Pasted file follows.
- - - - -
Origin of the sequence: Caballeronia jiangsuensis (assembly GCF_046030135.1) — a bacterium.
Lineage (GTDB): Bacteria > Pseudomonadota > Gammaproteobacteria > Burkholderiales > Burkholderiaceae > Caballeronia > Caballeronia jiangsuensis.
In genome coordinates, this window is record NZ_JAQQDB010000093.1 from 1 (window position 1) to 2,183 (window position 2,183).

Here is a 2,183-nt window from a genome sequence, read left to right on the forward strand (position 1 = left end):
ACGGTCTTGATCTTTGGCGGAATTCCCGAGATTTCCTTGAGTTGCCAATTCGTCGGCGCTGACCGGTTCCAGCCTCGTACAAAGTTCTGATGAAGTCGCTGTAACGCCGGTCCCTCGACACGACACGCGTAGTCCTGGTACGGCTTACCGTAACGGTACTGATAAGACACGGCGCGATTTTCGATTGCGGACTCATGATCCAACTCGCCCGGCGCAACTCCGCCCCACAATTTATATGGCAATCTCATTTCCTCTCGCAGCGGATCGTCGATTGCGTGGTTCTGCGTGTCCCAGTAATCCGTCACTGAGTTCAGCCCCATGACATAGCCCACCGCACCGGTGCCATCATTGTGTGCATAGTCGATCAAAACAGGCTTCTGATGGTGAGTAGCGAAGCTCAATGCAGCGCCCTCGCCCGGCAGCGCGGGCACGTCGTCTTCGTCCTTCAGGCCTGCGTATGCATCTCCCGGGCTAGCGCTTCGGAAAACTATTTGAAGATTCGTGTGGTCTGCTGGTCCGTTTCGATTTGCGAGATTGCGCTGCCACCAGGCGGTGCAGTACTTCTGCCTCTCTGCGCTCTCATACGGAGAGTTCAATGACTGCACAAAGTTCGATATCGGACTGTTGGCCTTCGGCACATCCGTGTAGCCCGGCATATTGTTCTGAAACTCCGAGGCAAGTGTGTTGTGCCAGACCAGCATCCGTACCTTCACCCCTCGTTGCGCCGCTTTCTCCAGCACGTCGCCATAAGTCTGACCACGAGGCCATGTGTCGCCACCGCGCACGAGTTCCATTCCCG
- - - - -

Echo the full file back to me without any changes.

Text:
Origin of the sequence: Caballeronia jiangsuensis (assembly GCF_046030135.1) — a bacterium.
Lineage (GTDB): Bacteria > Pseudomonadota > Gammaproteobacteria > Burkholderiales > Burkholderiaceae > Caballeronia > Caballeronia jiangsuensis.
In genome coordinates, this window is record NZ_JAQQDB010000093.1 from 1 (window position 1) to 2,183 (window position 2,183).

Here is a 2,183-nt window from a genome sequence, read left to right on the forward strand (position 1 = left end):
ACGGTCTTGATCTTTGGCGGAATTCCCGAGATTTCCTTGAGTTGCCAATTCGTCGGCGCTGACCGGTTCCAGCCTCGTACAAAGTTCTGATGAAGTCGCTGTAACGCCGGTCCCTCGACACGACACGCGTAGTCCTGGTACGGCTTACCGTAACGGTACTGATAAGACACGGCGCGATTTTCGATTGCGGACTCATGATCCAACTCGCCCGGCGCAACTCCGCCCCACAATTTATATGGCAATCTCATTTCCTCTCGCAGCGGATCGTCGATTGCGTGGTTCTGCGTGTCCCAGTAATCCGTCACTGAGTTCAGCCCCATGACATAGCCCACCGCACCGGTGCCATCATTGTGTGCATAGTCGATCAAAACAGGCTTCTGATGGTGAGTAGCGAAGCTCAATGCAGCGCCCTCGCCCGGCAGCGCGGGCACGTCGTCTTCGTCCTTCAGGCCTGCGTATGCATCTCCCGGGCTAGCGCTTCGGAAAACTATTTGAAGATTCGTGTGGTCTGCTGGTCCGTTTCGATTTGCGAGATTGCGCTGCCACCAGGCGGTGCAGTACTTCTGCCTCTCTGCGCTCTCATACGGAGAGTTCAATGACTGCACAAAGTTCGATATCGGACTGTTGGCCTTCGGCACATCCGTGTAGCCCGGCATATTGTTCTGAAACTCCGAGGCAAGTGTGTTGTGCCAGACCAGCATCCGTACCTTCACCCCTCGTTGCGCCGCTTTCTCCAGCACGTCGCCATAAGTCTGACCACGAGGCCATGTGTCGCCACCGCGCACGAGTTCCATTCCCG